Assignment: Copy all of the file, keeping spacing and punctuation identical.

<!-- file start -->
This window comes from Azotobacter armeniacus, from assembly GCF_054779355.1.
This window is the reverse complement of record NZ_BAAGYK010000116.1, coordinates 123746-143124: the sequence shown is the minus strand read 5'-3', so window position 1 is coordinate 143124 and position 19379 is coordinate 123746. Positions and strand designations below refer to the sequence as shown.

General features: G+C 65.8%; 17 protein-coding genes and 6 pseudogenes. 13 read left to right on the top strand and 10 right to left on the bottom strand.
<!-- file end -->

This window comes from Azotobacter armeniacus, from assembly GCF_054779355.1.
This window is the reverse complement of record NZ_BAAGYK010000116.1, coordinates 123746-143124: the sequence shown is the minus strand read 5'-3', so window position 1 is coordinate 143124 and position 19379 is coordinate 123746. Positions and strand designations below refer to the sequence as shown.

General features: G+C 65.8%; 17 protein-coding genes and 6 pseudogenes. 13 read left to right on the top strand and 10 right to left on the bottom strand.